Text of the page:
IDENTIFICATION OF CANDIDATE SMALL MOLECULE DRUGS FOR TREATING AD: In this study, CMap database analysis was employed to explore potential small molecule drugs for AD. The cutoff criteria were number of instances >2 and P-value <0.05. The identified molecules are listed in Table 6.

PREDICTION EFFICIENCY AND EFFECT OF HUB GENES: Receiver operating characteristic (ROC) curve analysis was performed to assess the predictive value of the hub genes (Figure 5). UBA52 and UBB had the highest areas under the curves. The odd ratios and 95% confidence intervals in univariate analysis for AD are shown in Table 7.

Discussion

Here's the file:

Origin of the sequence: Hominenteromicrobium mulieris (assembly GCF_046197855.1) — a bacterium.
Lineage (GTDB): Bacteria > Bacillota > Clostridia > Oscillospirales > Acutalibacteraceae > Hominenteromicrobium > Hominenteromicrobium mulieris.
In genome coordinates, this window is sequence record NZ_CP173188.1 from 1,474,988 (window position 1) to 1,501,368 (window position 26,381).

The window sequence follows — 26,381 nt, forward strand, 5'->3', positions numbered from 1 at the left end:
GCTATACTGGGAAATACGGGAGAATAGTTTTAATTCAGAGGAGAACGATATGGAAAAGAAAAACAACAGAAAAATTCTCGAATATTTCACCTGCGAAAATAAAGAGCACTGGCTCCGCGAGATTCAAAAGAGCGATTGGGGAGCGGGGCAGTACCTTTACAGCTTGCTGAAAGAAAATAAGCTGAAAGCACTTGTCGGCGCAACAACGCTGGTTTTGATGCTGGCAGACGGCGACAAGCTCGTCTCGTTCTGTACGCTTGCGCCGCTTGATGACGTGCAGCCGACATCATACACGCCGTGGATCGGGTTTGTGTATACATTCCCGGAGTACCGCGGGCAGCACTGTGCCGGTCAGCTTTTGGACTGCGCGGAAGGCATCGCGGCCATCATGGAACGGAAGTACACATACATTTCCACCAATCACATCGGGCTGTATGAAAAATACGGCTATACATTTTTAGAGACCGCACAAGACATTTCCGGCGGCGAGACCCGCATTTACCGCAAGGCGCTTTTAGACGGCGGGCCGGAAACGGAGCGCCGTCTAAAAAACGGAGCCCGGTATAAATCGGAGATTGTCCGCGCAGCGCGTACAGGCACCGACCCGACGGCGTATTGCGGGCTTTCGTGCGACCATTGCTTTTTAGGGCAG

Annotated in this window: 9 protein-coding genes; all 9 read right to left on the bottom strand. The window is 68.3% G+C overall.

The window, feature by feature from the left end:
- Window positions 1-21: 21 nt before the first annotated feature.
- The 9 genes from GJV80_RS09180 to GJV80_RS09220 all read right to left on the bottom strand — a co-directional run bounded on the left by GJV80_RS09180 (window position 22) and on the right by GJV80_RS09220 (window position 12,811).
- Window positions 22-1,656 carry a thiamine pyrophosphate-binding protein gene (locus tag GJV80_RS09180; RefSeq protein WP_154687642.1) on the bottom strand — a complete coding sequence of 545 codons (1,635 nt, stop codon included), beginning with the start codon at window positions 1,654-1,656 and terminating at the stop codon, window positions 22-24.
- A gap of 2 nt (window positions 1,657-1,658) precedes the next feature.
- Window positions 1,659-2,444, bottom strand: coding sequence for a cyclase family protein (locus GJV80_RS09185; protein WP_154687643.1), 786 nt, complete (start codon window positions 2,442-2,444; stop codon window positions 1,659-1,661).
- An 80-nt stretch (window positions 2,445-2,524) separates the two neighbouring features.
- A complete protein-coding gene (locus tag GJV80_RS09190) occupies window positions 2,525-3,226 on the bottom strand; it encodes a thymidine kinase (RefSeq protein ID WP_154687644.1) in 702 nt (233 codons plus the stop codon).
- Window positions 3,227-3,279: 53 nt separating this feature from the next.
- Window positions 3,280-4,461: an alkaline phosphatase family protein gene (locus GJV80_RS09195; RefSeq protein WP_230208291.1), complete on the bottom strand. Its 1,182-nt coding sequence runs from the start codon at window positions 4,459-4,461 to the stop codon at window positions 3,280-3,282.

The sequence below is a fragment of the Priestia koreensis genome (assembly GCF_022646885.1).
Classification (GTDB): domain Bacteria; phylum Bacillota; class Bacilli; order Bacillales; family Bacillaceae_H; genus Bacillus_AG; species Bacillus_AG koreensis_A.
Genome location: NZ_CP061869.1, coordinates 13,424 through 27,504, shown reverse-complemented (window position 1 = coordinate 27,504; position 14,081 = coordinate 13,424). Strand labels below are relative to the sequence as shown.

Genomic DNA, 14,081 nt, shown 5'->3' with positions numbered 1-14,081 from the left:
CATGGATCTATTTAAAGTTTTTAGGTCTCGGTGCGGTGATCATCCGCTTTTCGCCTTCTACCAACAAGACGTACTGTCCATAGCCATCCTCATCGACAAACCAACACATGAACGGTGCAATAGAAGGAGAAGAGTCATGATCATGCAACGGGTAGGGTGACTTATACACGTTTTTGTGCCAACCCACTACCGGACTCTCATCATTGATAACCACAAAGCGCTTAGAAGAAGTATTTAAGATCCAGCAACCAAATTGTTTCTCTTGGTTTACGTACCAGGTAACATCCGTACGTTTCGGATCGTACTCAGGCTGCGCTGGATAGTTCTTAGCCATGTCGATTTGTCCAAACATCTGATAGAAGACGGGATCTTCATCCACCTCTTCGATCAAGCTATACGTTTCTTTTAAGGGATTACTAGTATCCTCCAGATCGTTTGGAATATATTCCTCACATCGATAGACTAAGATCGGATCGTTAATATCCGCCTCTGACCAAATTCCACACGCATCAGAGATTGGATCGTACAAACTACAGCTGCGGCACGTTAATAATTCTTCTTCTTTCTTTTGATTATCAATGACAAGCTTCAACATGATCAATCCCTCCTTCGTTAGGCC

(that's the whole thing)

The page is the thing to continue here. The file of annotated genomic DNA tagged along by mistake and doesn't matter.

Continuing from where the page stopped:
It is known that AD is the main cause of dementia among elderly populations and that it is characterized by the excessive deposition of extracellular plaque formed by amyloid protein, intracellular neurofibrillary tangles formed by phosphorylated tau protein, and selective loss of susceptible neurons. However, the exact mechanisms underlying the pathogenesis of AD have not been clarified, and treatment options are limited. The increasing prevalence of AD, along with improved human longevity, imposes immense economic and social burdens on the world. The only sensible solution to this crisis would be the development of effective and affordable diagnostics for AD detection so that the progression of AD can be addressed or halted prior to dementia onset. Hence, it is of vital importance to explore and develop more affordable, convenient, and efficient techniques and peripheral blood biomarkers for the detection and diagnosis of AD [8]. In this study, we searched for potential miRNA biomarkers in the peripheral blood of patients with AD based on microarray technology and bioinformatic analyses, which may advance our understanding of AD and then contribute to bring out more comprehensive, effective and feasible prevention strategies.